New Oil Supply and Institutional Yield... Correlative?

According to the Wall Street Journal, July 30th, 2018, "Crude oil is being used faster than its being replaced."

How can that be?  Amid seemingly daily reports on oil supply, demand, over supply, under demand with traders hinging on every word of the IEA, reduced spending on new projects could be the harbinger of a price spike that could be far more than just a spike.

Worldwide, the oil industry needs to add 33 billion barrels of oil a year to satisfy anticipated oil growth, while only delivering an estimated 20 billion barrels this calendar year.  This production deficit could push prices well over $100 per barrel states Energy Aspects.  Nevertheless, this dearth of funding could set up the industry for the potential of a windfall for investors, large and small alike.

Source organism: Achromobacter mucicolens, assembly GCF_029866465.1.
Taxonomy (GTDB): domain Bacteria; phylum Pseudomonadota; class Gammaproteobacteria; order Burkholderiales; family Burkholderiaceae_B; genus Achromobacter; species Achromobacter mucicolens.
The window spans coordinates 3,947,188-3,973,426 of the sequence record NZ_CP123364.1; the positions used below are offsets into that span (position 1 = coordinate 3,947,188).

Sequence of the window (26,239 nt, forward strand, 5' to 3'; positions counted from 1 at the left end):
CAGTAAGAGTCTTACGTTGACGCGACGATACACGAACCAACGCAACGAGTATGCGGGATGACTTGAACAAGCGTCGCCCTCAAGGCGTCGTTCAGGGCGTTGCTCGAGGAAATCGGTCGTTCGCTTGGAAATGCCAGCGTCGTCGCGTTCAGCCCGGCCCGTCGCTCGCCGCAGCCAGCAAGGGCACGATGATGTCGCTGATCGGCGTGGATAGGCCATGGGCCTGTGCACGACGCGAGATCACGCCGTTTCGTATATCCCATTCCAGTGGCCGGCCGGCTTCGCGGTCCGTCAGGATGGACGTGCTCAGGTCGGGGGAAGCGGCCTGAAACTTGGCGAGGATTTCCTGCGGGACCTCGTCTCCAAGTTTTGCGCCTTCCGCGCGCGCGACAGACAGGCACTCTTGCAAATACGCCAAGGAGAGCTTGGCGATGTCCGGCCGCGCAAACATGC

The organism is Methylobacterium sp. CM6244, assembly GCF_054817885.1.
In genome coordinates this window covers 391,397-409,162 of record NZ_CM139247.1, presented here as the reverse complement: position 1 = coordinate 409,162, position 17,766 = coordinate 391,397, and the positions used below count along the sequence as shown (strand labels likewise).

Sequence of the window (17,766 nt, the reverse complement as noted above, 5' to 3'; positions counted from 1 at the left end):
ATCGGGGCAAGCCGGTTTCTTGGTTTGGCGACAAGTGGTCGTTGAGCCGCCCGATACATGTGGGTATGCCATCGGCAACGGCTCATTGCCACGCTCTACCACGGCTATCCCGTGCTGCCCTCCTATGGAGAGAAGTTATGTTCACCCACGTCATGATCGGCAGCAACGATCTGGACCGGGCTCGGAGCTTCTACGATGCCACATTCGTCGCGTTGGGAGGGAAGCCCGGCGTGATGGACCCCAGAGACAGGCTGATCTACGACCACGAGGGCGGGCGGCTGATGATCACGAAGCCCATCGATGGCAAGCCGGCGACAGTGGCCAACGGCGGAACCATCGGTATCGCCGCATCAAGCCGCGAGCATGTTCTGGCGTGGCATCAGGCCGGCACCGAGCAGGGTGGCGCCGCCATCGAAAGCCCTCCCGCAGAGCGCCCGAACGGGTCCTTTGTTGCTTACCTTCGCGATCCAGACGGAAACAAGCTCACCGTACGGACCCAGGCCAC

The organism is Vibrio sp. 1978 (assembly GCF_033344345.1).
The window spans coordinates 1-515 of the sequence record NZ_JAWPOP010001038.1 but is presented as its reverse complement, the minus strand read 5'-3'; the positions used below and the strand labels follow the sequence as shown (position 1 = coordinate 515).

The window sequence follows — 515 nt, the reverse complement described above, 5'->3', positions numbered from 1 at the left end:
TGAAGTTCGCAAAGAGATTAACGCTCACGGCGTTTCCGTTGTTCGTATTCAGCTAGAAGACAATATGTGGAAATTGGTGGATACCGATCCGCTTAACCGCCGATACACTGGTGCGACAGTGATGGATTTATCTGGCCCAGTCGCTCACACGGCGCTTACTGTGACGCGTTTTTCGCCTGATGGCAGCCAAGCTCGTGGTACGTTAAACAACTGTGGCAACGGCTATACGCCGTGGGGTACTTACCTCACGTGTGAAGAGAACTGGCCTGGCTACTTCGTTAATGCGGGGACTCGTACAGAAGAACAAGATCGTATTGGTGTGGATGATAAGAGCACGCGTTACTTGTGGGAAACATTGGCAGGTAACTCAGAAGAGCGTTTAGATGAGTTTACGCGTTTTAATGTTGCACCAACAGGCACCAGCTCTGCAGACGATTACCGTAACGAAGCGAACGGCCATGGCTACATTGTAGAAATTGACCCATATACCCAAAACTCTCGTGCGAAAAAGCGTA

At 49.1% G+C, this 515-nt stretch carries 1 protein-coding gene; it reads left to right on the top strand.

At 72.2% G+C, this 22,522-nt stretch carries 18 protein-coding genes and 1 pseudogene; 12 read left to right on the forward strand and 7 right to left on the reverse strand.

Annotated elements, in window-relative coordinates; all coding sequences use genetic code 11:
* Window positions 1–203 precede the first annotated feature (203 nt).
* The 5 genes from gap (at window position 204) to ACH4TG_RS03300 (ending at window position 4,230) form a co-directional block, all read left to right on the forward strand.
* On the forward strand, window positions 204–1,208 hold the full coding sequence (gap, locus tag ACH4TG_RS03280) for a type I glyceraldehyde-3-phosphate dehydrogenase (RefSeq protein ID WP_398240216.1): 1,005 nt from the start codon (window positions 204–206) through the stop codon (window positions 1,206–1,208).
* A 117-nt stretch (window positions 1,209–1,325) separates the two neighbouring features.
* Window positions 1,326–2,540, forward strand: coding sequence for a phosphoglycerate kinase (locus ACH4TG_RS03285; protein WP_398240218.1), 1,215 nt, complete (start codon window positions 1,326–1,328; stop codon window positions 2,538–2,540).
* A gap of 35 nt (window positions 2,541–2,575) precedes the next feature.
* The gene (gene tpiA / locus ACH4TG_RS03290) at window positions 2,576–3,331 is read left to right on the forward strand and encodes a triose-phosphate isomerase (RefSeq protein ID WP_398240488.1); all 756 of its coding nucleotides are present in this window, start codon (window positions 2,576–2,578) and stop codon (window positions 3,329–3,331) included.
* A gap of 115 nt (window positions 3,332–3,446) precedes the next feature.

Enter the institutional investors seeking yield. A random study finds returns of 10.8 - 20% were solidly accepted as 'great' returns, with some exceptional yields of 35% an anomaly.  What is the correlation between the much needed new oil supply and institutional yields?  One would suppose that a consistent yield of 25-30% IRR would be of interest?  If new projects could be set into motion using existing production, with the investment consistently earning returns hovering above 25%, the both sides could be far better business partners that the traditional energy banks.

The potential 'three legged stool' of capital need, capital provision and a commodity price that can support high yields … without the market risk can't be ignored. This is a prime time for these three components to band together while the metrics are there ready to be exploited.  As an old musical line goes, "Now's the time, the time is now!"

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